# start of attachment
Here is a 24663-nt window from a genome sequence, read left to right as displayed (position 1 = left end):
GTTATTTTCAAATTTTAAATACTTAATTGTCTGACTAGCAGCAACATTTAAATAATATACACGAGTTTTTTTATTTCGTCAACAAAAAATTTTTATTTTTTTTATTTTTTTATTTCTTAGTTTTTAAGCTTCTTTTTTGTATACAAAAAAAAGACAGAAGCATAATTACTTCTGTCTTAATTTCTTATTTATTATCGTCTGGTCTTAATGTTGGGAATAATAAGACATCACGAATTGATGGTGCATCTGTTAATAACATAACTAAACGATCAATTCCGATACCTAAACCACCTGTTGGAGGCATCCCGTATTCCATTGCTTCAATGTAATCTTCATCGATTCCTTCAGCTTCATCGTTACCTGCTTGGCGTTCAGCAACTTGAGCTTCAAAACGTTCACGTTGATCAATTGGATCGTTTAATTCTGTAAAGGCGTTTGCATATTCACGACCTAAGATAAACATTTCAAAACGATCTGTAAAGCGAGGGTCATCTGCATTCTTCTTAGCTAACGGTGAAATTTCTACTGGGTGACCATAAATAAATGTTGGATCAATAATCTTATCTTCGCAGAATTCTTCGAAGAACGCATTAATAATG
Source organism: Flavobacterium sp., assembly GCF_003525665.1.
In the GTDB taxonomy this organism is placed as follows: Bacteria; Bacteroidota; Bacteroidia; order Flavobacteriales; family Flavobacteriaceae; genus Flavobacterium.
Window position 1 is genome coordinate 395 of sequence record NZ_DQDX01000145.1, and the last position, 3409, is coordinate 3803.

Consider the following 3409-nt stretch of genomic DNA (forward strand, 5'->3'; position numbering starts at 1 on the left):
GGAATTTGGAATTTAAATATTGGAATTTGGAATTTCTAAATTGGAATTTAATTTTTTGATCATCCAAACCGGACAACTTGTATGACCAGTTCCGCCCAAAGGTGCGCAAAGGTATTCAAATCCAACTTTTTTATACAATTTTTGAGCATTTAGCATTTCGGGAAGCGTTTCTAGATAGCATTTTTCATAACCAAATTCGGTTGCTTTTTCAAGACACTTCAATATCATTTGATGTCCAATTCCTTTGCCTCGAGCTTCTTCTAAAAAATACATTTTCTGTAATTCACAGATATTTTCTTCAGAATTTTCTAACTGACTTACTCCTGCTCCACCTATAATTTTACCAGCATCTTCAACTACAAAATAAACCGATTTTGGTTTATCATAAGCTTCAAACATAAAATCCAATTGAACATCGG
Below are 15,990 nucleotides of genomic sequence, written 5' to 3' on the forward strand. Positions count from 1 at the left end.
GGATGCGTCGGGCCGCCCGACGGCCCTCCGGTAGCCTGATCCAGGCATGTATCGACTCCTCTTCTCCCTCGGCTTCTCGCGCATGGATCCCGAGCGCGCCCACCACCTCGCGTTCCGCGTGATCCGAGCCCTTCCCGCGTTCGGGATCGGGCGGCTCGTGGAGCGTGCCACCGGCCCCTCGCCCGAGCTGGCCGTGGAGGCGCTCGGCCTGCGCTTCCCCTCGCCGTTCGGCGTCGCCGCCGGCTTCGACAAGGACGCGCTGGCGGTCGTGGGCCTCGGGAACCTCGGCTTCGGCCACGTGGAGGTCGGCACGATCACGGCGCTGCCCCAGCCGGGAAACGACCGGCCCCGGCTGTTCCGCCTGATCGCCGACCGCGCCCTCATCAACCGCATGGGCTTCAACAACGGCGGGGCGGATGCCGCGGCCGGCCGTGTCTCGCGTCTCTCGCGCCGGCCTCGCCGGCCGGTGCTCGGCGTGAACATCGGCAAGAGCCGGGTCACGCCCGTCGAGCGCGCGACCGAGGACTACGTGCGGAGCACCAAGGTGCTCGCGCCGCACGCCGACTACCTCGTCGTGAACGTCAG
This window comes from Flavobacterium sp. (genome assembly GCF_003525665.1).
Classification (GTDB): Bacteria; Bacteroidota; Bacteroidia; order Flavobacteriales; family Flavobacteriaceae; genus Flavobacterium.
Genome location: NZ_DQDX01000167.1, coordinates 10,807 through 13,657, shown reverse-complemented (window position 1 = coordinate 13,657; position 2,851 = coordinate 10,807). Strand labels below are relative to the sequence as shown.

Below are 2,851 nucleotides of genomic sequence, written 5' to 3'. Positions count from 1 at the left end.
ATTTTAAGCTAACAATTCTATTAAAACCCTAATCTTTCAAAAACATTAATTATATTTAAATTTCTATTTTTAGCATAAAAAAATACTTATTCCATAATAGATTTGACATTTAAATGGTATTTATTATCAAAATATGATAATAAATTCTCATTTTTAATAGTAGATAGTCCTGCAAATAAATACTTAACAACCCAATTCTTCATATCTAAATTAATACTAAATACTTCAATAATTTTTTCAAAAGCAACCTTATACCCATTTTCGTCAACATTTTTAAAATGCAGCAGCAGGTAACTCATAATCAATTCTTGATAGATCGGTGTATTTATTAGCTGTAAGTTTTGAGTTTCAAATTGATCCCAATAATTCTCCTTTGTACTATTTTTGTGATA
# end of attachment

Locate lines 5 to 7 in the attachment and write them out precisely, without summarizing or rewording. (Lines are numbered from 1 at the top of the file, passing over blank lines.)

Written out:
Window position 1 is genome coordinate 395 of sequence record NZ_DQDX01000145.1, and the last position, 3409, is coordinate 3803.

Consider the following 3409-nt stretch of genomic DNA (forward strand, 5'->3'; position numbering starts at 1 on the left):
GGAATTTGGAATTTAAATATTGGAATTTGGAATTTCTAAATTGGAATTTAATTTTTTGATCATCCAAACCGGACAACTTGTATGACCAGTTCCGCCCAAAGGTGCGCAAAGGTATTCAAATCCAACTTTTTTATACAATTTTTGAGCATTTAGCATTTCGGGAAGCGTTTCTAGATAGCATTTTTCATAACCAAATTCGGTTGCTTTTTCAAGACACTTCAATATCATTTGATGTCCAATTCCTTTGCCTCGAGCTTCTTCTAAAAAATACATTTTCTGTAATTCACAGATATTTTCTTCAGAATTTTCTAACTGACTTACTCCTGCTCCACCTATAATTTTACCAGCATCTTCAACTACAAAATAAACCGATTTTGGTTTATCATAAGCTTCAAACATAAAATCCAATTGAACATCGG